Barbados 2012-13 Health Accounts Report

Resource Type: Report
Authors: Barbados Ministry of Health
Published: December 2014

Resource Description:

barbados-ha-main-reportThis report presents the findings and policy implications of Barbados’ first Health Accounts estimation, conducted for the year April 2012 to March 2013. It captures spending from all sources: the government, non-governmental organizations, external donors, private employers, private insurance companies and households. The analysis presented breaks down spending to the standard classifications, as defined by the System of Health Accounts 2011 framework, namely sources of financing, financing schemes, type of provider, type of activity and disease/health condition.

The rising demand for health care of an ageing population, combined with the rising costs of treating non-communicable diseases and the emergence of new communicable diseases, has driven the Ministry of Health to discuss new health financing reforms. These reforms are being designed to respond to the challenges faced by the health system and aims to put in place mechanisms which will sustain the resources necessary. The reforms will address how resources are mobilized and pooled and what goods and services are purchased. However, no design will respond to the country’s needs if it not based on and informed by sound evidence.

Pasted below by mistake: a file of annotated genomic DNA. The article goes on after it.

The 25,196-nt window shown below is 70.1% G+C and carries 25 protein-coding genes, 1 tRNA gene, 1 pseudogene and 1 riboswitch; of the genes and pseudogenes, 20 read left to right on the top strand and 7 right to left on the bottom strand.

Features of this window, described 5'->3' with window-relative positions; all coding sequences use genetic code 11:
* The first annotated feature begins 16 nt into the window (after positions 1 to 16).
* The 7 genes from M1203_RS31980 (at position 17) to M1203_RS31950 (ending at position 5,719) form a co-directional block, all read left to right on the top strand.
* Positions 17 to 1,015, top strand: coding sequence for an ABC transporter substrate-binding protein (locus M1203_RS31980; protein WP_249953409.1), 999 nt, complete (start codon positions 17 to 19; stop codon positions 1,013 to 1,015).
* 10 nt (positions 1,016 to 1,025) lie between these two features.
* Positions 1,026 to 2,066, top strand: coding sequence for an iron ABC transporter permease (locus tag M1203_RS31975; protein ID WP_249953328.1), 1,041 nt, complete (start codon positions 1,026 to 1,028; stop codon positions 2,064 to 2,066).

The Health Accounts, building upon the Satellite Account estimation in 2013, provides the Ministry of Health with vital information about health spending. It captures the total amount of spending and presents how this funding flows through the system via different financing mechanisms, providers and activities. This data will help the Ministry of Health to not only decide whether there is sufficient spending for health, but also inform how resources can be reallocated in order to improve efficiency and best meet the health needs of the population. Details of spending provided will inform decisions on how to provide the most appropriate package of services to the population, without risking catastrophic health expenditures. Understanding past HIV spending will also help to inform discussions on HIV resource mobilization and allocation to ensure a financially sustainable response to HIV and AIDS.



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